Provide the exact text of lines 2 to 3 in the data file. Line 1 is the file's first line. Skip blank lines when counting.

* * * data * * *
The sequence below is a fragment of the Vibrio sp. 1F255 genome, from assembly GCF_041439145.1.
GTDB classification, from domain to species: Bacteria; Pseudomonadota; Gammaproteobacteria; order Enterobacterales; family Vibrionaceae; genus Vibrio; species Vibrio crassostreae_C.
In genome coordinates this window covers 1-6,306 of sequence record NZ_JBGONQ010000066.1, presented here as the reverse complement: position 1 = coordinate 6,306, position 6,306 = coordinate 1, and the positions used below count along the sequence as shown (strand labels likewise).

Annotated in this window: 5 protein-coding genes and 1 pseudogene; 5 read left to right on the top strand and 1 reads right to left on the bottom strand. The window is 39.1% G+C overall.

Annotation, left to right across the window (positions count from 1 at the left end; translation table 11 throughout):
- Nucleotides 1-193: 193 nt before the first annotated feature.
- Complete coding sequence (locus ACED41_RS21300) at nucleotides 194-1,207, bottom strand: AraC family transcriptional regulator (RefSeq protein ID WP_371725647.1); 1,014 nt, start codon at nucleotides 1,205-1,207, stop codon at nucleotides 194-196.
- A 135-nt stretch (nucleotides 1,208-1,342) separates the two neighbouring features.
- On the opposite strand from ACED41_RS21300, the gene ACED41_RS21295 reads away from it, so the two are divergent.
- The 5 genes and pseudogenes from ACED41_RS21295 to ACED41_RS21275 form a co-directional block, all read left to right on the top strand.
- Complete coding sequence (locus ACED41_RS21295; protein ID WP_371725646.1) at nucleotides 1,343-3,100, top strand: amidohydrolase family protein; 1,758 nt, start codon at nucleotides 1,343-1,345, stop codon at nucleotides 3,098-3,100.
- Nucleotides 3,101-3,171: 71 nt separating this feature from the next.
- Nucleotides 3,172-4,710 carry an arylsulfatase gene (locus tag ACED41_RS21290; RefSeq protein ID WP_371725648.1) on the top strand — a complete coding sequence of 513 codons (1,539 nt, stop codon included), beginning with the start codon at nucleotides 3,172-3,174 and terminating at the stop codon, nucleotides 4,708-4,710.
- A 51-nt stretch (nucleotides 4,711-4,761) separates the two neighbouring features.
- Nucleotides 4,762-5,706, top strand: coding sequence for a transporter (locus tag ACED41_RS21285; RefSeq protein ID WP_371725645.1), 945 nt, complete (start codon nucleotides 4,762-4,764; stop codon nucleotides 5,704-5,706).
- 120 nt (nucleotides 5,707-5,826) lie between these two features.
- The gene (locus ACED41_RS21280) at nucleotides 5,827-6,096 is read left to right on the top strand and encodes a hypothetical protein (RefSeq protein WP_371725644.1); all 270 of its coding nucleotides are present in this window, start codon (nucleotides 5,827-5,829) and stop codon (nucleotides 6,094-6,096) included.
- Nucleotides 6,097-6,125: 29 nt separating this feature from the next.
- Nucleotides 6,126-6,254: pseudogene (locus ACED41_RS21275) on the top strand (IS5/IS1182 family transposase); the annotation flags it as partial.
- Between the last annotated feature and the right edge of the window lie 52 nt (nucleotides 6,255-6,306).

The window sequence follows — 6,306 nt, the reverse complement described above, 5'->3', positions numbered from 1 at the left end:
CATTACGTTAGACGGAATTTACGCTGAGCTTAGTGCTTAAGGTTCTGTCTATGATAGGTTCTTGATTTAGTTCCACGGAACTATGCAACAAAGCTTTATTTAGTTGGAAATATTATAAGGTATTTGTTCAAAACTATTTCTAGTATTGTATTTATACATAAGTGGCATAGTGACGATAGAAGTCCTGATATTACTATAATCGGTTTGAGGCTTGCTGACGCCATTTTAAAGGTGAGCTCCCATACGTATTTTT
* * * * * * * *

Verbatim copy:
GTDB classification, from domain to species: Bacteria; Pseudomonadota; Gammaproteobacteria; order Enterobacterales; family Vibrionaceae; genus Vibrio; species Vibrio crassostreae_C.
In genome coordinates this window covers 1-6,306 of sequence record NZ_JBGONQ010000066.1, presented here as the reverse complement: position 1 = coordinate 6,306, position 6,306 = coordinate 1, and the positions used below count along the sequence as shown (strand labels likewise).